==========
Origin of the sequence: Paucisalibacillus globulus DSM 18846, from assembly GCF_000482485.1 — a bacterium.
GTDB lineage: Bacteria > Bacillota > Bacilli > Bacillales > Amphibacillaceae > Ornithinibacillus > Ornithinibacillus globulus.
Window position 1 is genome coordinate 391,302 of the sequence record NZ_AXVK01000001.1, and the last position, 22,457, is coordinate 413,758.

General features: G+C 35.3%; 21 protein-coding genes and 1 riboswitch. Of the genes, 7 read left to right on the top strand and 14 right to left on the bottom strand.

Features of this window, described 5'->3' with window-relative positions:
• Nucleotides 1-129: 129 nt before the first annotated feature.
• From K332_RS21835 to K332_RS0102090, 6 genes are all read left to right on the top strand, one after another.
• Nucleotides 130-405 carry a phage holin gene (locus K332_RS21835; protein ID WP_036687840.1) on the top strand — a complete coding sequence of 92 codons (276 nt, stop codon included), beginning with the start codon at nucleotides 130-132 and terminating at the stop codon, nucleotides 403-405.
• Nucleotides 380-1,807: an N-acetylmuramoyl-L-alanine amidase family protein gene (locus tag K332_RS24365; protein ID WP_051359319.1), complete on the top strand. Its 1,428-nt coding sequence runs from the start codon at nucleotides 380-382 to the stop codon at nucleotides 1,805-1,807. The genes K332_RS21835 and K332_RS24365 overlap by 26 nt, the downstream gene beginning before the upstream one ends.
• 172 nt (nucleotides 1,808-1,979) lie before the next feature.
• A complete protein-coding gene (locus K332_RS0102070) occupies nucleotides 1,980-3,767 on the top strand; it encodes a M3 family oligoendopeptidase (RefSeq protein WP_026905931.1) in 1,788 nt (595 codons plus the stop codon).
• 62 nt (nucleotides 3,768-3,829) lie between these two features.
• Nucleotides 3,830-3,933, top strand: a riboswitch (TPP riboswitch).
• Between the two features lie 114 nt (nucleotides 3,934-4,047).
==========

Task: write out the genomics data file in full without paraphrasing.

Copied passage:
Origin of the sequence: Paucisalibacillus globulus DSM 18846, from assembly GCF_000482485.1 — a bacterium.
GTDB lineage: Bacteria > Bacillota > Bacilli > Bacillales > Amphibacillaceae > Ornithinibacillus > Ornithinibacillus globulus.
Window position 1 is genome coordinate 391,302 of the sequence record NZ_AXVK01000001.1, and the last position, 22,457, is coordinate 413,758.

General features: G+C 35.3%; 21 protein-coding genes and 1 riboswitch. Of the genes, 7 read left to right on the top strand and 14 right to left on the bottom strand.

Features of this window, described 5'->3' with window-relative positions:
• Nucleotides 1-129: 129 nt before the first annotated feature.
• From K332_RS21835 to K332_RS0102090, 6 genes are all read left to right on the top strand, one after another.
• Nucleotides 130-405 carry a phage holin gene (locus K332_RS21835; protein ID WP_036687840.1) on the top strand — a complete coding sequence of 92 codons (276 nt, stop codon included), beginning with the start codon at nucleotides 130-132 and terminating at the stop codon, nucleotides 403-405.
• Nucleotides 380-1,807: an N-acetylmuramoyl-L-alanine amidase family protein gene (locus tag K332_RS24365; protein ID WP_051359319.1), complete on the top strand. Its 1,428-nt coding sequence runs from the start codon at nucleotides 380-382 to the stop codon at nucleotides 1,805-1,807. The genes K332_RS21835 and K332_RS24365 overlap by 26 nt, the downstream gene beginning before the upstream one ends.
• 172 nt (nucleotides 1,808-1,979) lie before the next feature.
• A complete protein-coding gene (locus K332_RS0102070) occupies nucleotides 1,980-3,767 on the top strand; it encodes a M3 family oligoendopeptidase (RefSeq protein WP_026905931.1) in 1,788 nt (595 codons plus the stop codon).
• 62 nt (nucleotides 3,768-3,829) lie between these two features.
• Nucleotides 3,830-3,933, top strand: a riboswitch (TPP riboswitch).
• Between the two features lie 114 nt (nucleotides 3,934-4,047).